*In a medium sized software house in Wrocław, we’re currently looking for a new team member who knows how to design applications, network management tools, procurement or social platforms, and such. For those who don’t know, that means Digital Product Designer. If you want to know what qualities and skills you need to start working on such position (not only in Monterail), read on.
Be a decent, hard-working, curious and trustworthy human being that excels in different types of communication and has a passion for creating interfaces for other, diverse human beings.
Go by those rules:
- stolen from Jim Rohn
- strong but not rude
- kind but not weak
- humble but not timid
- proud but not arrogant
- have humor, but without folly
- not stolen (not as fancy, but still very important)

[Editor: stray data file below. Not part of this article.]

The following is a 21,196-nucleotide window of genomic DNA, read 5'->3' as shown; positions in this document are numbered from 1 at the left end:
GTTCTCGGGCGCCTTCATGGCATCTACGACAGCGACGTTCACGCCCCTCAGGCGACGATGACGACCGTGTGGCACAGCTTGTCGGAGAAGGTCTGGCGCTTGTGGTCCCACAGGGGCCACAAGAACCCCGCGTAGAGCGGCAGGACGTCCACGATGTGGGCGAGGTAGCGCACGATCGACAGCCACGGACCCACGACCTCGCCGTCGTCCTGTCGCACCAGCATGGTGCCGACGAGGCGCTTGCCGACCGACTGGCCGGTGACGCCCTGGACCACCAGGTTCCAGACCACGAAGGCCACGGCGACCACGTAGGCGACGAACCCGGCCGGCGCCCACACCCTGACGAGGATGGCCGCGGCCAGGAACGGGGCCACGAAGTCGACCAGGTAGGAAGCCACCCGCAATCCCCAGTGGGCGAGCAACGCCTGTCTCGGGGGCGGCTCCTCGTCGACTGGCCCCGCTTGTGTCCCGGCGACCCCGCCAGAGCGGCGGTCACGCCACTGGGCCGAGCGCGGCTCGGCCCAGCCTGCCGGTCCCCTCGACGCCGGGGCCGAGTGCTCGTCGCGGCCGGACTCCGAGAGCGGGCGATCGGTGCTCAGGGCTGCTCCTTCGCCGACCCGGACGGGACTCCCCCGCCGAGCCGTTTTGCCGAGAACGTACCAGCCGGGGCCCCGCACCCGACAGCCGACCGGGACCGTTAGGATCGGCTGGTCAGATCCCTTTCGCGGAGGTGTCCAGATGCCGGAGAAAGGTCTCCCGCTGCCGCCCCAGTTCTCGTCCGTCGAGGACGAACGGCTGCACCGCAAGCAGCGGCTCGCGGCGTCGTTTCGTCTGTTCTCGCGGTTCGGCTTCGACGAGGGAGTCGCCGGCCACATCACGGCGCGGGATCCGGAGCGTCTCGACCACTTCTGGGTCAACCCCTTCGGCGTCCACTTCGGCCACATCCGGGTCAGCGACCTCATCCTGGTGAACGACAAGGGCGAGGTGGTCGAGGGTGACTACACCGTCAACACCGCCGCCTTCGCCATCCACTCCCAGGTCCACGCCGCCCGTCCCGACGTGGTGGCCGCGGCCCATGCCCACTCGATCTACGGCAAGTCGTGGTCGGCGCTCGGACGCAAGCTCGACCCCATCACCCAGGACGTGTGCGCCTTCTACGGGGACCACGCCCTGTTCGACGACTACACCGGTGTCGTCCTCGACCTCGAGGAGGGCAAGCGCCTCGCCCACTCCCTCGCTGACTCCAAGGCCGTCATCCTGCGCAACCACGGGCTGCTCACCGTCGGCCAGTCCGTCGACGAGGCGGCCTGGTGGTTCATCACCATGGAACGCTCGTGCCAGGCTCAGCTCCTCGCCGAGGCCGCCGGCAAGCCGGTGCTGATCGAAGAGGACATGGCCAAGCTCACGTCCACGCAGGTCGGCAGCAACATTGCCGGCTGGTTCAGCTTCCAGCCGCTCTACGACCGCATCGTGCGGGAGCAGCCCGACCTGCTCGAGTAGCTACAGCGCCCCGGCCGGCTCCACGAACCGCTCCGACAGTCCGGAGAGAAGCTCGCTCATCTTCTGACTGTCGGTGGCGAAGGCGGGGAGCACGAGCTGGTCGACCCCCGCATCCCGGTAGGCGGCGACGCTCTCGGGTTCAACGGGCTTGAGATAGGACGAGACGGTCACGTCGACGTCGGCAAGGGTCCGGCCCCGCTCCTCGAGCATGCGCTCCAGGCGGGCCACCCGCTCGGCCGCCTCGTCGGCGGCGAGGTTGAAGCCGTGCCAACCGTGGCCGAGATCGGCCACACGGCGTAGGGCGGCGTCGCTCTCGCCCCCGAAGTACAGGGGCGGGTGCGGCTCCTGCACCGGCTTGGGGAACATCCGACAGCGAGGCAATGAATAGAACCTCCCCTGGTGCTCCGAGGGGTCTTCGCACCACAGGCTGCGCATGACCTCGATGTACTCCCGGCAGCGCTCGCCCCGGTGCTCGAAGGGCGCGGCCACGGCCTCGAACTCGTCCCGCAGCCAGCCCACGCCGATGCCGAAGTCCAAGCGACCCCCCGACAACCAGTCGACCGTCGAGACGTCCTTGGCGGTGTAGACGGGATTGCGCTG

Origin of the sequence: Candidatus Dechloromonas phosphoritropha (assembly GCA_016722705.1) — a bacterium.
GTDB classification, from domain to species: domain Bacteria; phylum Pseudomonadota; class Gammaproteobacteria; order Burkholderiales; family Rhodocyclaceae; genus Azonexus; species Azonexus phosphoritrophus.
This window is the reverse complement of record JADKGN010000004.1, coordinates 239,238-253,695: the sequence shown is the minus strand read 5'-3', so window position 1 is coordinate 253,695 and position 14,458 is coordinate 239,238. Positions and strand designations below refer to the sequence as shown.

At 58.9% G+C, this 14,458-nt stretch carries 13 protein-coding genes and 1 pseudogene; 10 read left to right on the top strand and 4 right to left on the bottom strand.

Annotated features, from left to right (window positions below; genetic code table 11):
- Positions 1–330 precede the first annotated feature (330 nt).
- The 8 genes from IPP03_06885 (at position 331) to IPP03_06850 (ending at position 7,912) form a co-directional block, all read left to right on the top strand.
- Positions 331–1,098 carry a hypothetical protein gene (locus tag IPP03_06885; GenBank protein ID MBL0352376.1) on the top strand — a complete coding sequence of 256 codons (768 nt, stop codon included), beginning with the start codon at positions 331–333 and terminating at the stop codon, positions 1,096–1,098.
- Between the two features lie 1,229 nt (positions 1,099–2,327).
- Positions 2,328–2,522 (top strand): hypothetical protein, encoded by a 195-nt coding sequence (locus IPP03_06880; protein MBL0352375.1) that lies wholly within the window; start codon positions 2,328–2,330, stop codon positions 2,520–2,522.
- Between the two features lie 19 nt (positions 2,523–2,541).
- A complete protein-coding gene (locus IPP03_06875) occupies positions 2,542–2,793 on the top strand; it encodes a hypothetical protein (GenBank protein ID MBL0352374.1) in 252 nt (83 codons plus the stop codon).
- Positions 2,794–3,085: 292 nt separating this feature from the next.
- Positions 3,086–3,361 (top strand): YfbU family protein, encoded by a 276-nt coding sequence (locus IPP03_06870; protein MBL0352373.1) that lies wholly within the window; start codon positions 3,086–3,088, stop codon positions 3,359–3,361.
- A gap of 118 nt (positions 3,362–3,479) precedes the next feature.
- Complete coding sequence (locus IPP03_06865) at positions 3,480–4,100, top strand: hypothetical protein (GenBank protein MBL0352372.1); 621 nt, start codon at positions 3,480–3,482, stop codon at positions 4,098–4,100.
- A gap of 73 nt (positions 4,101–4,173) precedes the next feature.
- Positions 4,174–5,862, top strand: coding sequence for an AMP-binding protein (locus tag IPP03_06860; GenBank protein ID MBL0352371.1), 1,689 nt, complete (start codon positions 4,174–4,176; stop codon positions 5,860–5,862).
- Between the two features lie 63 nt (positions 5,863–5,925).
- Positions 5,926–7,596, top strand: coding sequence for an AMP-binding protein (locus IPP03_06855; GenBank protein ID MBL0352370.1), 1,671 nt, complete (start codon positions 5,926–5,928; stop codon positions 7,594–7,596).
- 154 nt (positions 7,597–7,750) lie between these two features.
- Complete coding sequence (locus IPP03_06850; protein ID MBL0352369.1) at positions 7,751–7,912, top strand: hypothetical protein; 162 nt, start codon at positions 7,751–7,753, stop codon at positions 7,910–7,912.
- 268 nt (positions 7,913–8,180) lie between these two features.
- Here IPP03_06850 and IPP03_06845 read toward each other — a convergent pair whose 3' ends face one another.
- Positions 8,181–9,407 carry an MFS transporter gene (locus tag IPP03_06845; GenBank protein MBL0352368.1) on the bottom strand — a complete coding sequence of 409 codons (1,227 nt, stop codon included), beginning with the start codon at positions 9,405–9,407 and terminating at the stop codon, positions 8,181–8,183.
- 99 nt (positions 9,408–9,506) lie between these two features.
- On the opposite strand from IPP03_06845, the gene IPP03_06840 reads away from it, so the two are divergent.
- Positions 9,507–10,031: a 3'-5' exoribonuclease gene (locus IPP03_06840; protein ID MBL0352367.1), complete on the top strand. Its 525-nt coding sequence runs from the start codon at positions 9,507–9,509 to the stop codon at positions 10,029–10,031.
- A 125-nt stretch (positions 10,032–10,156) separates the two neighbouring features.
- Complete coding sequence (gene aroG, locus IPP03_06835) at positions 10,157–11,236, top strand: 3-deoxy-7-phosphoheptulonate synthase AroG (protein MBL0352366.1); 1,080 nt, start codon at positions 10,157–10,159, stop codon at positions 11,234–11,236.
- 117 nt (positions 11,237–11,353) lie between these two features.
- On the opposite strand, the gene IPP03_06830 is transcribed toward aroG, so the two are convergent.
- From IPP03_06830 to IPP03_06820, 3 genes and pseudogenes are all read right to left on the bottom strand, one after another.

- be concise, but specific
- be versatile / adaptable
- be curious
- be responsible
- be passionate
- be yourself
- love to shape experiences by crafting interfaces (applications, both web and mobile, not websites)
- have a detective-like approach to get to the bottom of things
- like to communicate in any way necessary (a lot of calls and writing)
- have an analytical mind that fuels creativity
- have an ability to convey complex ideas as simple as possible
- have the patience to create big things that progress slowly
- have an ability to switch between big picture and details and live in both of those worlds simultaneously
Explanation and recruitment tips
I discovered podcasts and listened Design Details with Laura Helen Winn (go check it out, it’s lovely), co-author of “Learn the secret handshake”. This triggered thoughts about the subject of getting a job.
You know (without particular order):
- presenting yourself accordingly
- creating a portfolio
- having right projects to put in that portfolio
- creating a CV
- knowing what you want to do
- applying only for jobs that you really would excel at and would learn a lot (X instead of XXX applications)
So. A lot of things to consider.
I also thought about what I—personally—want in a designer. What could I tell other people to help them? My—sort of—secret handshake with you.